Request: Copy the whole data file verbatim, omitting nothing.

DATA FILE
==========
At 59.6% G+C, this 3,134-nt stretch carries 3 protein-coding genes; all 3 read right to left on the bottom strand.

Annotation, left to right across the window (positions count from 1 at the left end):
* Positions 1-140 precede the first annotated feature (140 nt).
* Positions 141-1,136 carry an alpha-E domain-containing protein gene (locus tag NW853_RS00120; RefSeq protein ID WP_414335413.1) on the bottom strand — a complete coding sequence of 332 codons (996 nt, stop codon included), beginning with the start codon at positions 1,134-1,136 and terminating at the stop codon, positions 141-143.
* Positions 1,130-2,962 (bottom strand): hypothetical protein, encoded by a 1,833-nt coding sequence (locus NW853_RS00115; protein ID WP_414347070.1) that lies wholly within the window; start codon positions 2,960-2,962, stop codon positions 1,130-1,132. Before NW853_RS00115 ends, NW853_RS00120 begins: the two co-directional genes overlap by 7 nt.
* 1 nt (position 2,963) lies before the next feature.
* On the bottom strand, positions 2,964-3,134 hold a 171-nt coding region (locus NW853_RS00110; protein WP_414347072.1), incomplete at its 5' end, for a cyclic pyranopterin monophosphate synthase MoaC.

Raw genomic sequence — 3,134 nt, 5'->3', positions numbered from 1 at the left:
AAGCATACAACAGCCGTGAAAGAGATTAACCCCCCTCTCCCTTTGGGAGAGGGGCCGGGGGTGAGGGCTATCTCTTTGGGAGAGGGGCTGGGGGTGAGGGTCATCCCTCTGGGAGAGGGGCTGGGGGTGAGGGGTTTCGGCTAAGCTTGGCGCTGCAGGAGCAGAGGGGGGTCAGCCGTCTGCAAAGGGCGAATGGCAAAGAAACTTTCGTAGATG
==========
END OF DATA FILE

At 59.6% G+C, this 3,134-nt stretch carries 3 protein-coding genes; all 3 read right to left on the bottom strand.

Annotation, left to right across the window (positions count from 1 at the left end):
* Positions 1-140 precede the first annotated feature (140 nt).
* Positions 141-1,136 carry an alpha-E domain-containing protein gene (locus tag NW853_RS00120; RefSeq protein ID WP_414335413.1) on the bottom strand — a complete coding sequence of 332 codons (996 nt, stop codon included), beginning with the start codon at positions 1,134-1,136 and terminating at the stop codon, positions 141-143.
* Positions 1,130-2,962 (bottom strand): hypothetical protein, encoded by a 1,833-nt coding sequence (locus NW853_RS00115; protein ID WP_414347070.1) that lies wholly within the window; start codon positions 2,960-2,962, stop codon positions 1,130-1,132. Before NW853_RS00115 ends, NW853_RS00120 begins: the two co-directional genes overlap by 7 nt.
* 1 nt (position 2,963) lies before the next feature.
* On the bottom strand, positions 2,964-3,134 hold a 171-nt coding region (locus NW853_RS00110; protein WP_414347072.1), incomplete at its 5' end, for a cyclic pyranopterin monophosphate synthase MoaC.

Raw genomic sequence — 3,134 nt, 5'->3', positions numbered from 1 at the left:
AAGCATACAACAGCCGTGAAAGAGATTAACCCCCCTCTCCCTTTGGGAGAGGGGCCGGGGGTGAGGGCTATCTCTTTGGGAGAGGGGCTGGGGGTGAGGGTCATCCCTCTGGGAGAGGGGCTGGGGGTGAGGGGTTTCGGCTAAGCTTGGCGCTGCAGGAGCAGAGGGGGGTCAGCCGTCTGCAAAGGGCGAATGGCAAAGAAACTTTCGTAGATG